lymphocyte activity. They found a slight (statistically not significant) decrease in the cell-mediated immune response

Since pregnancy is associated with marked elevation of estrogen levels, besides the fetus itself may be considered as an allograft (like a transplanted organ) hence the role of the immune system gained attention. A study by Nobuyuki et al.9 found that the concentrations of the immunoglobulins IgG, IgA, and IgM decreased significantly in the second and third trimesters decrease in the level of IgM were found to be significant. The research group concluded that some immunosuppression occurs in pregnancy the mechanism of which is not known.

In 1978 Eskola et.al., published their study11 which saw the immediate effect of marathon running(2.5 hrs) and moderate running(35 min) on the total number of lymphocytes and effects of mitogenic stimulation (in vitro). (B cells & T cells) they noted a mild reduction in the mitogenic response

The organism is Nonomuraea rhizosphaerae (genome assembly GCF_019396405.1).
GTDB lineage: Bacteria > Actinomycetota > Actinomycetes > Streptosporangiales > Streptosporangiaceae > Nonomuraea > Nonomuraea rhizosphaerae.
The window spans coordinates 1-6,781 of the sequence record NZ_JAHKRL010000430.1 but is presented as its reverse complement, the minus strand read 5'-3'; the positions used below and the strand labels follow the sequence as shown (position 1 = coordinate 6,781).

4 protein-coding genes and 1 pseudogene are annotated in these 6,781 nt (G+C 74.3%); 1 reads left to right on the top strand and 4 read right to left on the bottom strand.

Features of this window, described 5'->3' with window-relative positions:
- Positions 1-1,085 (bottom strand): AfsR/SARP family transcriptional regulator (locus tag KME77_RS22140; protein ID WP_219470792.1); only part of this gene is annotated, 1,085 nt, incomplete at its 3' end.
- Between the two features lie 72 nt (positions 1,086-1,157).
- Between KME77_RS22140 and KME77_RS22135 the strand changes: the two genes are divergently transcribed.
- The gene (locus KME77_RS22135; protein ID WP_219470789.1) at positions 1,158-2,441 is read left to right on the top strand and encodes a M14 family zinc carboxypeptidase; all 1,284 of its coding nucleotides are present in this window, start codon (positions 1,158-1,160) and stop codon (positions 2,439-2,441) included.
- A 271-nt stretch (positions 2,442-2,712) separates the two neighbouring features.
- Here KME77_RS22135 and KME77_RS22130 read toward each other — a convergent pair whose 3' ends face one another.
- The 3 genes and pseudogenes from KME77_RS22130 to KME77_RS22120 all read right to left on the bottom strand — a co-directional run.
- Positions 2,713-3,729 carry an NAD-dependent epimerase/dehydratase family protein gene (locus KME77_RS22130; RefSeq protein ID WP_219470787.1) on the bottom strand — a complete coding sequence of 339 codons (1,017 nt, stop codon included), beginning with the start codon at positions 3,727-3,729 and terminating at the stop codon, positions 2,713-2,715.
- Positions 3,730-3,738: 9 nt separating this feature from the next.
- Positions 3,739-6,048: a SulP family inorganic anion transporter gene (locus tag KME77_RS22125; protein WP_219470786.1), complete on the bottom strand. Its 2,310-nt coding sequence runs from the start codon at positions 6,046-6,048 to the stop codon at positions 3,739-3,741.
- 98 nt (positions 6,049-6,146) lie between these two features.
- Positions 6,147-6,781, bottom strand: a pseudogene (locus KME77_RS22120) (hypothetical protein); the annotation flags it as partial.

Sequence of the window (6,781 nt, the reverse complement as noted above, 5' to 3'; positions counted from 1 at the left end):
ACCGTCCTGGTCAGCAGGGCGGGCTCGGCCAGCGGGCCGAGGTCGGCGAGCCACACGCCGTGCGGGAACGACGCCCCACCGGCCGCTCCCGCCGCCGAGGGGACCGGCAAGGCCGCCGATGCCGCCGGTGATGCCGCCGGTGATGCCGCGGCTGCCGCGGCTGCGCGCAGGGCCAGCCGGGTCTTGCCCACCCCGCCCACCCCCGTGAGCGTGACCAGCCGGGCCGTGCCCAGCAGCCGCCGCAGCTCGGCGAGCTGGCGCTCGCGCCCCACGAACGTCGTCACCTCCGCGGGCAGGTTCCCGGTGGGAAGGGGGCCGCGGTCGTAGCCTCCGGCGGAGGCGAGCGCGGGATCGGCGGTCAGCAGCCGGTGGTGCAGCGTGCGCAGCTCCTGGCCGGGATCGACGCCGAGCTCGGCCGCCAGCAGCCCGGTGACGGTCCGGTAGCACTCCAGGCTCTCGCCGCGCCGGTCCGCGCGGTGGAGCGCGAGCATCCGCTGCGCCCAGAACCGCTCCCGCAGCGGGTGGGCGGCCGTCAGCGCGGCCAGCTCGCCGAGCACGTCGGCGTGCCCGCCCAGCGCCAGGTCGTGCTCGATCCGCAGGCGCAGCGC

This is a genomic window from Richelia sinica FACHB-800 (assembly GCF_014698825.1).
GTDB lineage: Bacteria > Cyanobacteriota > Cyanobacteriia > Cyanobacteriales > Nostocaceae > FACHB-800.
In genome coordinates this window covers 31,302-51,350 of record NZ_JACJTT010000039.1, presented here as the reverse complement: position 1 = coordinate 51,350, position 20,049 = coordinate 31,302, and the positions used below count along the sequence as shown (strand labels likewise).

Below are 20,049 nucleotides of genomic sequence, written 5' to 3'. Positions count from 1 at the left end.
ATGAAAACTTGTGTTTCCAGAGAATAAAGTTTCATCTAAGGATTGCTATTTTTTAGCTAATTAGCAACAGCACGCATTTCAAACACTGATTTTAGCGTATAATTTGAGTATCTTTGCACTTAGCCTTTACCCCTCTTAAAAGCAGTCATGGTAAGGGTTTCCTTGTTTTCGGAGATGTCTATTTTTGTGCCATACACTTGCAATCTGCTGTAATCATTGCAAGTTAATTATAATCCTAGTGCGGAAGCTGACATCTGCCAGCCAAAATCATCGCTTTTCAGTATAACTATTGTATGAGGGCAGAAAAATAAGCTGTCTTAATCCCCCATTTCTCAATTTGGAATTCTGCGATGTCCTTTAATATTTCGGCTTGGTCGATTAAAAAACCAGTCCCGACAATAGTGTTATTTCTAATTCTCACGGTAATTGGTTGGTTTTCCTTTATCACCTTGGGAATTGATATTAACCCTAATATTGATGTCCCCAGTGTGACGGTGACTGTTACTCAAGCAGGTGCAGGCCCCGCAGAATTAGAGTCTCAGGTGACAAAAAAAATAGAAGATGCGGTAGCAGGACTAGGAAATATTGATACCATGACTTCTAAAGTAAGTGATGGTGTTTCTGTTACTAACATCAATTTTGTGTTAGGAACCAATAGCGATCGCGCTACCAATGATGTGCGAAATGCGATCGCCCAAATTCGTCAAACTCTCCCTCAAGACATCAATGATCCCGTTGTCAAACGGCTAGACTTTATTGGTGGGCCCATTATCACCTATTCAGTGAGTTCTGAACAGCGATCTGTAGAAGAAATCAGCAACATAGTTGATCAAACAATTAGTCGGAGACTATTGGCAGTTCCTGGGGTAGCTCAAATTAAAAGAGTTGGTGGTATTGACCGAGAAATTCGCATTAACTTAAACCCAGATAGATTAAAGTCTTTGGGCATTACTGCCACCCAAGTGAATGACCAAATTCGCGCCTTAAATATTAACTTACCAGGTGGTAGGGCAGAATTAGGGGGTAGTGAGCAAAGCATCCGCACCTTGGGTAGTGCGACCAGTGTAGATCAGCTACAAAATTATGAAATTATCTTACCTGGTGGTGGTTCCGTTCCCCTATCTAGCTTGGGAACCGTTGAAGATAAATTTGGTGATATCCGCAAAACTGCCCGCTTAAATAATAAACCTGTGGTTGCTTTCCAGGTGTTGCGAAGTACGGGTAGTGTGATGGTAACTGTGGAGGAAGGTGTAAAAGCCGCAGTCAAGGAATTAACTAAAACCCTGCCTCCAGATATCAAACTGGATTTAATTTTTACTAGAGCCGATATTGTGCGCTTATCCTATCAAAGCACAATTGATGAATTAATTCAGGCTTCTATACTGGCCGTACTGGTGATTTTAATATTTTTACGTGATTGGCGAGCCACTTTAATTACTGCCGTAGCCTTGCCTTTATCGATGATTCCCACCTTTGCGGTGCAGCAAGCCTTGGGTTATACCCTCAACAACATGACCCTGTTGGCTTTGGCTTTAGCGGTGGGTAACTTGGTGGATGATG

With the arrival of the 1980's, both prolific organ transplantation and the AIDS epidemic revived interest in the immune system. In organ transplantation, the controlled suppression of the immune system to prevent the rejection of the transplanted organ is an important part of the therapy. Among the most commonly used immuno-suppressants are corticosteroids. So several studies were conducted to see and understand their modulating effects on both humoral and cell-mediated immunity.  Cupps and Fauci in their landmark paper12 give a detailed review of animal studies as well as their studies. They did report a reduction in the levels of IgG and IgA and a slight reduction in the levels of IgM after two to four weeks of corticosteroid therapy. Their observations on the cell-mediated immune response in vivo were rather confusing: ranging from no effect on the natural killer(NK) cells and ADCC (antibody-dependent cellular cytotoxicity) to a suppressive effect in some cases and surprisingly a stimulatory effect in a few of the cases. They summarized their conclusions: " Glucocorticoids have profound and complex effects on the human immune response.